MARSHALL -? Workshops can be beneficial in a lot of ways for writers said poet Saara Myrene Raappana - from hearing feedback from a group of supportive readers that can help them figure out a piece they're stuck on and to figure out their own unique strengths as a writer.
"By reading other people's writing and figuring out how to discuss what works about it and what might need some tweaking or clarification, you start to refine your understanding of how audiences perceive writing," she said.
Raappana is conducting a writing workshop for writers of poetry, fiction and creative non-fiction, starting Tuesday at the Southwest Minnesota Arts Council's office. The workshops will be from 6-8 p.m. every Tuesday for six weeks.
During the six-week period, participants will delve into different topics - Developing the Idea, The Art of Revision, Leaving Your Comfort Zone, Getting Published, Working After the Workshop Ends and Writing Out Loud. The workshops will include instruction and a guided workshop. When the six weeks are over, there will be a reading at the Marshall-Lyon County Library.
Raappana has taught workshops at the University of Florida and in China at the university she and her husband taught at while they were in the Peace Corps. She's also participated in several writing workshops as an undergraduate and graduate student.
The idea for a workshop stemmed from Southwest Minnesota State University English professor Marianne Zarzana, Raappana said.
"She's committed to providing spaces for writers to reach their full potential, and she's been hearing from Marshall's writers for some time that they want a workshop,"?she said. "There are a ton of writers in Marshall, and a lot of them have participated in workshops at SMSU. But once you leave university, it can be difficult to find and/or develop a writing community. Since I've moved here, I've already met a bunch of talented writers, and we're excited about providing them with a place where they can concentrate on their craft."
Raappana designed the curriculum based on her experience of learning how to continue to improve her writing after graduate school without the benefit of instructors and constant contact with other writers.
"The Marshall workshop will take just six weeks to cover the process I had to figure out on my own over years: we'll develop practical skills like how to identify the family of ideas in a piece of raw material so that you can shape it into something streamlined and amazing; how to differentiate personal themes from personal cliches and how to generate new material out of old routines; how to network and get published even if you're not plugged into a big city writing community; continuing to revise and improve after the workshop ends and how to squeeze writing time into a busy life," she said. She said she will cover a lot of practical revision exercises early in the workshop with the participants because she thinks that revision is the most important element of successful writing.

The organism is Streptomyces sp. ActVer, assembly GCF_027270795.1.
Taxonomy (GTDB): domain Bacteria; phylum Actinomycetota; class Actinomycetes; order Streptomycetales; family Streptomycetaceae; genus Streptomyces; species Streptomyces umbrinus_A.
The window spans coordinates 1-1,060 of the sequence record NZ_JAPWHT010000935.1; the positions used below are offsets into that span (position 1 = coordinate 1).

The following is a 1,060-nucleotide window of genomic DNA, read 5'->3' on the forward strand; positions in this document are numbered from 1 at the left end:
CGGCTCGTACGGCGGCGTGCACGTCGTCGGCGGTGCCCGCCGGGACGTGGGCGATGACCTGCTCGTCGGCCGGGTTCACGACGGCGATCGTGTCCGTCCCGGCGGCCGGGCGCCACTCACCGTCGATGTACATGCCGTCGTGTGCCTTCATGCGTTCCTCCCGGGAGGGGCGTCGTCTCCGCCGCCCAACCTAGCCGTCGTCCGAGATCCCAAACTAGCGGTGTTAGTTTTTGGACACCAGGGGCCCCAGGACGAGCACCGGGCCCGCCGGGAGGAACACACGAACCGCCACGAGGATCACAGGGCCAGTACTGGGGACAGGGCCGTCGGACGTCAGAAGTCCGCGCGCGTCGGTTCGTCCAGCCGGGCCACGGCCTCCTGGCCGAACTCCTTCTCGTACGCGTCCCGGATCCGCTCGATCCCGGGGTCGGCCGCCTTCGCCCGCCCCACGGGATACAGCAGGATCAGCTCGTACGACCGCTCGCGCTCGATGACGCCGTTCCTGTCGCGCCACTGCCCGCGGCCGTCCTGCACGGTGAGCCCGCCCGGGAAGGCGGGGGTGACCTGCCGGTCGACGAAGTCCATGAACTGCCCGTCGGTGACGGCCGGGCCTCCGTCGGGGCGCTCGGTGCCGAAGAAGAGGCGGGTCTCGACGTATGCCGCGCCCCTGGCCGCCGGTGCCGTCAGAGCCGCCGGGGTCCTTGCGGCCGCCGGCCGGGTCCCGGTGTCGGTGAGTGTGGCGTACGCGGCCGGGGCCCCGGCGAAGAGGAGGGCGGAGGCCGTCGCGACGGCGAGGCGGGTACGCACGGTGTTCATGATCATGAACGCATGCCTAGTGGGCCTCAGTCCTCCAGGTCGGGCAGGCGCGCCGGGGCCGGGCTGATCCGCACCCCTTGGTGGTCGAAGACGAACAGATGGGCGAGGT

The goal of the workshop is for each participant to produce several new pieces in six weeks and to polish at least one of those into something he or she feels is exciting and finished, Raappana said.
One of the topics is about writers leaving their comfort zone, and Raappana said it's delicate balance.
"You need to feel safe enough to produce new material and take the risks that are essential to exciting writing but getting too comfortable for too long can leave you feeling stagnant and discouraged," she said. "So you have to figure out how to create a comfort zone without getting trapped in it. We'll cover some practical exercises to help writers figure out how to achieve that balance."
Raappana said there are so many tips she could give writers, but the one she's been thinking about a lot lately is determination.
"It's hard to overcome discouragement, whether it's from not having time to write, not feeling inspired to write, not feeling happy with the result, or being rejected by a publication or agent," she said. "Every successful writer experiences all of those things, and from what I've seen, both in the writers I know and in my own journey to publication, the only real difference between the people who give up and the people who go on to be published is determination, a willingness to keep moving forward and working to improve even when things feel grim. Having a workshop is one way to build the skills to make it through discouraging times."
To sign up for the workshop, call Raappana at 507-530-2111 or email her at firstname.lastname@example.org.